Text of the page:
At O'Malley Tunstall the attorneys and staff are committed to helping get America's Veterans and wounded warriors the disability benefits they deserve. To that end, we are happy to report about a new case recently handed down by the United States Fourth Circuit Court of Appeals, whose jurisdiction covers North Carolina. Bird v Astrue discussion In Bird v. Commissioner of Social Sec. Admin., the Fourth Circuit held that VA disability determinations "must be accorded substantial weight in Social Security disability proceedings." 699 F.3d 337, 345 (4th Cir. 2012). The Fourth Circuit had never previously ruled on this issue. In explaining its reasoning, the court cited to SSR 06-3p which states that the Social Security Administration must consider and cannot ignore VA disability decisions. The Court also favorably cited the Ninth Circuit case of McCartey v. Massanari, which explained that both the SSA and VA disability determinations focus on analyzing a claimant's functional limitations to determine whether they have the capacity to work. 298 F.3d 1072, 1076 (9th Cir. 2002). The Fourth Circuit reasoned that, since the SSA cannot ignore VA decisions, and VA decisions look at the same factors and evidence, it makes sense to give the VA decision substantial weight. See generally, Bird, 669 F.3d at 343 - 344. The practical effect of this ruling is that if a Veteran is given a 100% disabled rating by the VA, the Social Security Administration will likely also find that Veteran disabled and grant them benefits. This is great news for our Veteran's because it is likely to make the process simpler and quicker. The second major ruling in the Bird case is applicable to eligibility in all disability cases. The Court held that "an ALJ must give retrospective consideration to medical evidence created after a claimant's last insured date when such evidence may be 'reflective of a possible earlier progressive degeneration.'" Bird, 669 F.3d at 345 (quoting Moore v. Finch, 418 F.2d 1224, 1226 (4th Cir. 1969)). This reaffirms the old commonsense rule that a disability judge has to look at medical evidence created after your date last insured, because it might be good evidence of how your condition affected your ability to work prior to your date last insured. This is a technical ruling on eligibility matters, but could be very important for you if you became disabled before you started to go to the doctor frequently. If you or your loved one is a Veteran considering an application for Social Security Disability, please feel free to call O'Malley Tunstall at any time. We love to help Veterans, and one of our experienced disability lawyers, Susan O'Malley, Joseph Tunstall, or Amos Waranch, would be happy to talk to you about your case.
Sequestration's mandatory budget cuts are scheduled to take effect on Friday, March 1, 2013. The sequestration cuts are not supposed to effect those already receiving Social Security Disability payments. Those persons that are still in the application and hearing stages may be affected depending on the length of time of the sequester. Sequestration could result in the loss of over 5,000 more Social Security Administration employees. This reduction in the number of SSA employees will be felt at the field and hearing offices. Field office operations may eventually be impacted resulting in longer waits to be seen by staff to handle applications and less total applications taken on any given day. A delay in initial decision of applications may also result due to the lack of staff to review applications and make recommendations. Finally as staff is reduced, hearings may be delayed resulting in additional time waiting for a hearing decision due to lack of staff to process the decision, man the hearings and write the decision. We certainly hope that the Federal Government will address these issues quickly, but the projection above could result in delays for those most in need of assistance.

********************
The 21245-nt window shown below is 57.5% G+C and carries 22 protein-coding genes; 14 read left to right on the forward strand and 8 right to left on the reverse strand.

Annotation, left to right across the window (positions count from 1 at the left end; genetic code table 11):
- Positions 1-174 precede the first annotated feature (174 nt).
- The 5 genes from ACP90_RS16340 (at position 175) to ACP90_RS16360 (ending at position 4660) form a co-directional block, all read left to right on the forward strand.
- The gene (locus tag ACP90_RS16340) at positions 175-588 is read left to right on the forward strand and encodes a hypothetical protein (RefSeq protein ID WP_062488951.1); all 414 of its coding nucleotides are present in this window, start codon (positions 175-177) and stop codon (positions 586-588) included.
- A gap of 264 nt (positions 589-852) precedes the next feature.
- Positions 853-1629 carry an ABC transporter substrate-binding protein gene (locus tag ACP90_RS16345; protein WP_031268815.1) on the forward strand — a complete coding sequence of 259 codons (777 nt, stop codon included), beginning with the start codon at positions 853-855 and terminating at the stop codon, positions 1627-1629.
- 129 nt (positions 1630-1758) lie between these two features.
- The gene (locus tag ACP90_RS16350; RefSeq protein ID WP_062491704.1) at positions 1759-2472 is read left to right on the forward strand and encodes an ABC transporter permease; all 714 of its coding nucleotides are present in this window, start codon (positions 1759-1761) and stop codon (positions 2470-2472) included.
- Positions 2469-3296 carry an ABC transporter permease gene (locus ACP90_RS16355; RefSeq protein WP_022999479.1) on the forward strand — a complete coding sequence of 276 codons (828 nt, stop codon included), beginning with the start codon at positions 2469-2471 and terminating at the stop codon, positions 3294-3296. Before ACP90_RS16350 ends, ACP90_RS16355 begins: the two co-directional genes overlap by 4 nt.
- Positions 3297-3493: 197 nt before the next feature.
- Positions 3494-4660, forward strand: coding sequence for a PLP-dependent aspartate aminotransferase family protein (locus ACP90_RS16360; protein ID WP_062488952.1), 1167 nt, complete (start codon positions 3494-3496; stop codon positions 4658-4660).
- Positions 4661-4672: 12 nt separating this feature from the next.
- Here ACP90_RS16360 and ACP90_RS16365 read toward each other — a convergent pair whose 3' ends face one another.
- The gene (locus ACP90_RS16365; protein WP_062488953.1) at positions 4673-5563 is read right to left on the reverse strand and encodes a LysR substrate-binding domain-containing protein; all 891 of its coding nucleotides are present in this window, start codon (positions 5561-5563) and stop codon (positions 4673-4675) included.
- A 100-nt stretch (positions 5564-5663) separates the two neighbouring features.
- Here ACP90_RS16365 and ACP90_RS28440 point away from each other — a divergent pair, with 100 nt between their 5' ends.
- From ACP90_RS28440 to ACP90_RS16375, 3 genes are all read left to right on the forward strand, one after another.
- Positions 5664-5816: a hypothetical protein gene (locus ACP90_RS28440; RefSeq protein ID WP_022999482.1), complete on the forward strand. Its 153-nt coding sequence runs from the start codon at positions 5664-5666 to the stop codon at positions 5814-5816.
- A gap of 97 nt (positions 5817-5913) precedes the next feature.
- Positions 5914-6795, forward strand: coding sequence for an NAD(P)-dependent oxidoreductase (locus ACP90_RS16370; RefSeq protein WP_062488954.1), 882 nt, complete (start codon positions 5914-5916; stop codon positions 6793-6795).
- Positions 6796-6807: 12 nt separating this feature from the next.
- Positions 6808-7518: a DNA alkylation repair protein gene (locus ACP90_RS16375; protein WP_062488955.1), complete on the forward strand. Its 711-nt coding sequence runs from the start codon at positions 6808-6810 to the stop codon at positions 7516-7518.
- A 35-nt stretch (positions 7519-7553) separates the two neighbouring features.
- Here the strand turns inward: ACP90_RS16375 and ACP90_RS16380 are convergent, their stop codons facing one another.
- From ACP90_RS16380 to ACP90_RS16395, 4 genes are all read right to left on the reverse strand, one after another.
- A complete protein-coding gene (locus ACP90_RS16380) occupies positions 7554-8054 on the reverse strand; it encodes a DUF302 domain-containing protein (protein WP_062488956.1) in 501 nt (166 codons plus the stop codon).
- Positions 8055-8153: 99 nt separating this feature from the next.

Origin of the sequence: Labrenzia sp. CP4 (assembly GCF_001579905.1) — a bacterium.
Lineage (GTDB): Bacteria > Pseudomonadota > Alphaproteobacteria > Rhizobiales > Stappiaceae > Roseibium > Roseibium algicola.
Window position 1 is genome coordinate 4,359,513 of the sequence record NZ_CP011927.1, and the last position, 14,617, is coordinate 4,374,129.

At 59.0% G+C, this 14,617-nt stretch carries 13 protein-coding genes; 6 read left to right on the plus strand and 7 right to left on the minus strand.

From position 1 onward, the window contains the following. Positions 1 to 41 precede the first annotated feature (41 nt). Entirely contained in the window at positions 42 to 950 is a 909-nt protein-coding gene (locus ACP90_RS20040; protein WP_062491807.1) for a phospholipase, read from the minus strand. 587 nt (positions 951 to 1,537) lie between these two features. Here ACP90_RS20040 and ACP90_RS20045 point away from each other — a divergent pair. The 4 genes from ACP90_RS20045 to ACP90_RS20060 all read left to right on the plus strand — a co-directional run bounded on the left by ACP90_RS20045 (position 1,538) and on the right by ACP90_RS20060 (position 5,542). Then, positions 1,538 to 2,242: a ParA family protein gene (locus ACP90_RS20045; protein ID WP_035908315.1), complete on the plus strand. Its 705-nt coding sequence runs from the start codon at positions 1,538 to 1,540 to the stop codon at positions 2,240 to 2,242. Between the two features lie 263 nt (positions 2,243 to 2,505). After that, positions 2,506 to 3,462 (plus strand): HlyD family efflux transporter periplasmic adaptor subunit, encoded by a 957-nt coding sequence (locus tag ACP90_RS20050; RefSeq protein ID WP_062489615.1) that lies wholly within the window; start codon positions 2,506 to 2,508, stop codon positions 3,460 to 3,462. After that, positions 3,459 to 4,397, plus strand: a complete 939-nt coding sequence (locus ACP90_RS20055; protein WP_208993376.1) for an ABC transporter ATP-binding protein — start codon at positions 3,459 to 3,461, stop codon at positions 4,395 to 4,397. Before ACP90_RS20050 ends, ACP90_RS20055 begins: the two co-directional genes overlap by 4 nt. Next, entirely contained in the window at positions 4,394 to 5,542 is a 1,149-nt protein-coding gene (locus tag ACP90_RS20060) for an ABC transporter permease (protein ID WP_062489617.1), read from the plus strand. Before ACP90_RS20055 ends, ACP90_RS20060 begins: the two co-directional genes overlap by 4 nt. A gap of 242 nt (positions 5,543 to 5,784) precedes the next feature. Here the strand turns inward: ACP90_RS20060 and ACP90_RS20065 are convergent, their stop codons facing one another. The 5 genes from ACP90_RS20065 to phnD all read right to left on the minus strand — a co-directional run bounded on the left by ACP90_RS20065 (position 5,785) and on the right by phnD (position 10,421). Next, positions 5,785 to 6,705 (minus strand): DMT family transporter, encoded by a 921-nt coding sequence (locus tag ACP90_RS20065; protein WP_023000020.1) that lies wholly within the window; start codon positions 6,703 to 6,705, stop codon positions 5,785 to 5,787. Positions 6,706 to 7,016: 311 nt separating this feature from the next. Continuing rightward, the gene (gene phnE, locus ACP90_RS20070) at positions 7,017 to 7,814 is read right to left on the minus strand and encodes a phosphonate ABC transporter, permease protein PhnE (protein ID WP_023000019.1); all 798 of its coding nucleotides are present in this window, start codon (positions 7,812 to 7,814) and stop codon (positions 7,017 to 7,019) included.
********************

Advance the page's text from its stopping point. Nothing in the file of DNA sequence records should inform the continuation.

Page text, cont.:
What are the standards used to evaluate drug and alcohol abuse in a Social Security or SSI disability setting? If an ALJ (Administrative Law Judge) determines a claimant is not disabled based upon drug and alcohol abuse ("DAA"), the ALJ must go through the normal five-step sequential evaluation process, find them either disabled or not disabled, and then make a specific finding that drug abuse or alcoholism is material to the claimant's disability. Susan O'Malley discusses substance abuse and its effect upon your disability application The standard for materiality is whether the claimant would still be disabled if s/he did not abuse drugs or alcohol. If the ALJ finds that the claimant's DAA is material to her disability, then he goes through the five-step sequential evaluation process again to determine what her RFC would be without the DAA. If, after going through the sequential evaluation process without the functional impairments caused by the DAA, the ALJ finds that the claimant would not be disabled, then they are not disabled. Put differently, if the ALJ finds that but for the claimant's DAA, they would not be disabled, they are not disabled under the below cited law. Basically if the ALJ makes a finding that the DAA is material to the claimant's disability more likely than not there will be a decision of no disability a loss unless you have very compelling evidence that she would be disabled regardless of the DAA.
Wounded Warriors get Expedited Social Security Disability Hearings if they are serving in the Wounded Warrior Program. At O'Malley Tunstall we are proud to represent many of our nation's military men and women in their time of hardship. If you are a disabled veteran and can't work due to injury, mental illness, or other medical conditions, you may be eligible for Social Security disability benefits. Social Security Disability benefits are different from benefits offered from the Veterans Administration (VA), and require a separate application. In addition, veterans who become disabled while on active duty may be eligible for supposed fast-tracked Social Security claims processing and hearings. This procedure is supposed to speed up the receipt of disability payments. O'Malley Tunstall has a great deal of experience working with veterans and their families to get them the benefits they deserve. Our expertise can help you or your disabled loved one take advantage of this new procedure. Wounded Warriors and disabled Veterans can obtain Disability As part of a great program put in place by the Social Security Administration, veterans who are part of the Wounded Warrior are supposed to receive faster processing of disability claims. Visit Social Security's website for questions. Here are the basics of what you need to qualify: 1. You have to be a veteran who became disabled while on active duty; 2. You have to provide proof of military pay (like a W-2 form, tax return, or pay stub); 3. You may receive disability benefits whether or not you are still on active duty, but if you have already been discharged, you will need your Form DD 214. 4. It will help if you know the names and locations of all of your medical providers from both civilian and military sources. Just like non-veteran disability claims, you have to meet Social Security's definition of disabled. Basically, for people under 50, you have to prove that you cannot do any work that exists in the national economy. The decision to file for disability can be a difficult one, and the process can be time-consuming and confusing. If you have already applied for Social Security Disability, or if you are just thinking about applying, you may want to consult an experienced advocate about the procedures involved. If you or your loved one is a veteran of this country and has questions about Social Security Disability in general, or the fast-track process for Wounded Warriors in particular, contact us at our website or call us at (800) 755-1987 and speak to our knowledgeable staff and attorneys. You can also go to www.ssa.gov/woundedwarriors/ for more information.
O'Malley Tunstall, PLLC is joining with Wags 4 Tags for a fundraiser at On The Square Restaurantin downtown Tarboro on November 18, 2012 from 6-8 pm. There will be a wine tasting and hors d'oeuvres followed by a silent auction.
WHAT ARE THE DIFFERENT KINDS OF DISABILITY?